Sean is an Irish Language name. It is Irish borrowing of the Norman French Jean. Anglicisations of the name comprise Sean, Shane, Shayne, Shan, Shon, Shaine and Shawn. The name Shane comes from the Ulster pronunciation of the name, while the names Shaun, Shawn or Sean come from the way it is prominent in Munster, Leinster and Connacht.
In 1066, the Norman duke, William the Conqueror overpowered England, where the Norman French name Jehan/Johan came to be.
In 1066, the Norman duke, William the Conqueror conquered England, where the Norman French name Jehan / Johan (pronounced [dʒɛˈan]) came to be pronounced Jean, and spelled John. The Norman from the Welsh Marches, with the Norman King of England's mandate conquered Ireland in the 1170s. The Irish nobility was put back by Norman nobles, some of whom bore the Norman French name Johan or the Anglicised name John. The Irish adapted the name to their own pronunciation and spelling, producing the name Seán.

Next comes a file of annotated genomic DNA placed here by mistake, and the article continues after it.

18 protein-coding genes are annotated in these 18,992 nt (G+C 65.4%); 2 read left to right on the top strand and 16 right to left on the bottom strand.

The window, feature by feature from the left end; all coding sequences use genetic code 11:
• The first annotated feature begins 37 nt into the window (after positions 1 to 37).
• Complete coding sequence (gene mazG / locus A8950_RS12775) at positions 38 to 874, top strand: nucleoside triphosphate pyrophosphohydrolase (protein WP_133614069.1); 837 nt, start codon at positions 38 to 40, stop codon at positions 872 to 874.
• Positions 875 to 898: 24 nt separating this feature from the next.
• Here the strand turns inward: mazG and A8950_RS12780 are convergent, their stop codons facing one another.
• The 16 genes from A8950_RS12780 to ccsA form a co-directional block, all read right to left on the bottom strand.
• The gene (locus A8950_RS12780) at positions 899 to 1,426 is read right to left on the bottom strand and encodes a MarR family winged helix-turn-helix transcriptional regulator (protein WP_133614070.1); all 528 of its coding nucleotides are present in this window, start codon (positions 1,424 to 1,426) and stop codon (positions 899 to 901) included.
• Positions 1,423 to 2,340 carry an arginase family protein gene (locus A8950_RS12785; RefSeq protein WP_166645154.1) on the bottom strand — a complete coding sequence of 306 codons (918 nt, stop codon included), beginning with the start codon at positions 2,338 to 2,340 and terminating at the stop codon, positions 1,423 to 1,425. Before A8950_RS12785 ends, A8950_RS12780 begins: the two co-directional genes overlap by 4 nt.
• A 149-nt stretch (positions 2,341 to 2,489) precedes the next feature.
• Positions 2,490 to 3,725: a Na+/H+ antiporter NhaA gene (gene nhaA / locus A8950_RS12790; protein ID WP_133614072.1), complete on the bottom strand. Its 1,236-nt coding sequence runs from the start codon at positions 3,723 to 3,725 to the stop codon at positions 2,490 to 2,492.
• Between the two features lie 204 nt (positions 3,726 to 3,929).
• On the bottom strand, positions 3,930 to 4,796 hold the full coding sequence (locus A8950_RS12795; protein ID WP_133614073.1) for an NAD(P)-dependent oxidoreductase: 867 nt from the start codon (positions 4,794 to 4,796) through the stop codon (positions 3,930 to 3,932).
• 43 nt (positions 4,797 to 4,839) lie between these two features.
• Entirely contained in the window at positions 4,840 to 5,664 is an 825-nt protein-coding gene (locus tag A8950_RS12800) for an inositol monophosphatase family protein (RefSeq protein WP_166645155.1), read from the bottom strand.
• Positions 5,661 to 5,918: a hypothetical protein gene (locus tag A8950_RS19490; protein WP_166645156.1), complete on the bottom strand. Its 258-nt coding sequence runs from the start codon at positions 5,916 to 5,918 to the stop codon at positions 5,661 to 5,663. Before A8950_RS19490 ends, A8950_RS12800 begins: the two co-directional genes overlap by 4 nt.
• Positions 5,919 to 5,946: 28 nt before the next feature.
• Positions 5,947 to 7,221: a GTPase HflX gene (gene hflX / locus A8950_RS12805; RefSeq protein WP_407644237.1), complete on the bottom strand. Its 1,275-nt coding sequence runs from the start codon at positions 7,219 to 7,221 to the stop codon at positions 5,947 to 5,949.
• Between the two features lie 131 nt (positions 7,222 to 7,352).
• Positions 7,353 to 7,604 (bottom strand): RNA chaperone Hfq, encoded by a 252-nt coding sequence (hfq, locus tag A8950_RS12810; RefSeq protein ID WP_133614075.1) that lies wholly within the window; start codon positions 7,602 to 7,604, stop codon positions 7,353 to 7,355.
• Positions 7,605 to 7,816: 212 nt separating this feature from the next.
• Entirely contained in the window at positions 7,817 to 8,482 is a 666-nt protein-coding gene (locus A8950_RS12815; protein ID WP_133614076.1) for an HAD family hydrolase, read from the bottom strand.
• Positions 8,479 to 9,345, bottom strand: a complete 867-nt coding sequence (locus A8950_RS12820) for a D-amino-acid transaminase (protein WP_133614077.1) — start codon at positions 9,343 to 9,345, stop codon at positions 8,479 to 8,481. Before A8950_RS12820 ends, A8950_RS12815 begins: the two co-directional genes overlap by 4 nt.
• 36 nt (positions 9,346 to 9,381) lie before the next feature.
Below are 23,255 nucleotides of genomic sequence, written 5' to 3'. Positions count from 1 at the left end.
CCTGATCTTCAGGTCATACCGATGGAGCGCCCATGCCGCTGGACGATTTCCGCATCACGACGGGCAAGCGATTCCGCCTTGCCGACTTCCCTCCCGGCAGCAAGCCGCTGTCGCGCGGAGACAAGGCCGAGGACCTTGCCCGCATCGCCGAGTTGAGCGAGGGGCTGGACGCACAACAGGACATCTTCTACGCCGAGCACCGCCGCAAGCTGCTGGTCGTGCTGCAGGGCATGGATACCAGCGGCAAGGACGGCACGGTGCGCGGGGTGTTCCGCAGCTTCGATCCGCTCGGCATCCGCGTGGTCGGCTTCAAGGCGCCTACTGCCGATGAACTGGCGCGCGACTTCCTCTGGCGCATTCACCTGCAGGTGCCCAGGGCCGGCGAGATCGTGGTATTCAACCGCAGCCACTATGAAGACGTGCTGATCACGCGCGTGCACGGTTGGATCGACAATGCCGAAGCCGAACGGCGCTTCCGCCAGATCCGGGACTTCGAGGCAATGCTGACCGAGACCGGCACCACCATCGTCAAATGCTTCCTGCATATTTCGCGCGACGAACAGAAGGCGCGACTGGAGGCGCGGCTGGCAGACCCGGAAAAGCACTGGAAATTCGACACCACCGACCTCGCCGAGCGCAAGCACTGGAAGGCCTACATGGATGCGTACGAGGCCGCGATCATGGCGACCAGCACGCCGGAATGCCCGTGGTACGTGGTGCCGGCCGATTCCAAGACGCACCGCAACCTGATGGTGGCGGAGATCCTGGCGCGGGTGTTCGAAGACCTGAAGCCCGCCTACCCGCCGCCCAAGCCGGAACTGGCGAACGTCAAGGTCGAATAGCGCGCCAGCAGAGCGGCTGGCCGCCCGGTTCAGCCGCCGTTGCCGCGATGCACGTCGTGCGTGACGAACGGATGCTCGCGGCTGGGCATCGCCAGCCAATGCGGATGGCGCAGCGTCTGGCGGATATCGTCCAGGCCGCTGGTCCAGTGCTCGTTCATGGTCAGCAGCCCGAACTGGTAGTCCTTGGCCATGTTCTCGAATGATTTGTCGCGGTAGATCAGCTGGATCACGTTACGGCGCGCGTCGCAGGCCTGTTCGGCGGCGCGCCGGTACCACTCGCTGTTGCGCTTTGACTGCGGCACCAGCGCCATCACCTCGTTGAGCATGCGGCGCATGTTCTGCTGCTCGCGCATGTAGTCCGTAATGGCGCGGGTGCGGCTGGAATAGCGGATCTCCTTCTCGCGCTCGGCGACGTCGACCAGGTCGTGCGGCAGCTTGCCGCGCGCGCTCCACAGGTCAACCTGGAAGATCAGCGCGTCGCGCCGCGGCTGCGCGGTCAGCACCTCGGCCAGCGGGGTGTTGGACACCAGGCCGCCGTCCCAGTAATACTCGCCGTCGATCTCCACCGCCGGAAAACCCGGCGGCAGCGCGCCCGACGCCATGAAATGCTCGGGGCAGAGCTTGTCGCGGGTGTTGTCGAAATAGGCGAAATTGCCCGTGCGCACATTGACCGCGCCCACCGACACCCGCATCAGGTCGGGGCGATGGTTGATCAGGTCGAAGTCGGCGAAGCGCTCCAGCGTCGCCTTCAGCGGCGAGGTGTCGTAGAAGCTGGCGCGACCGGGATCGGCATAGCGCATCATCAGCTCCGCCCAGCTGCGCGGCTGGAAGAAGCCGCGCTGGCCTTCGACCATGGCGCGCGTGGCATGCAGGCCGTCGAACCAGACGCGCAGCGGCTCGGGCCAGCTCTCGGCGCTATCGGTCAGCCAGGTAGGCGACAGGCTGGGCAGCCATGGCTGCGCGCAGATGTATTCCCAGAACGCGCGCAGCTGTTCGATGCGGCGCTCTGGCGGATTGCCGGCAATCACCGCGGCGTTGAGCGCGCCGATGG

Sean is usually pronounced Shawn (Seán), but in the northern parts of Ireland, it is said "Shan", "Shen" or "Shayn", thus leading to the variant Shane.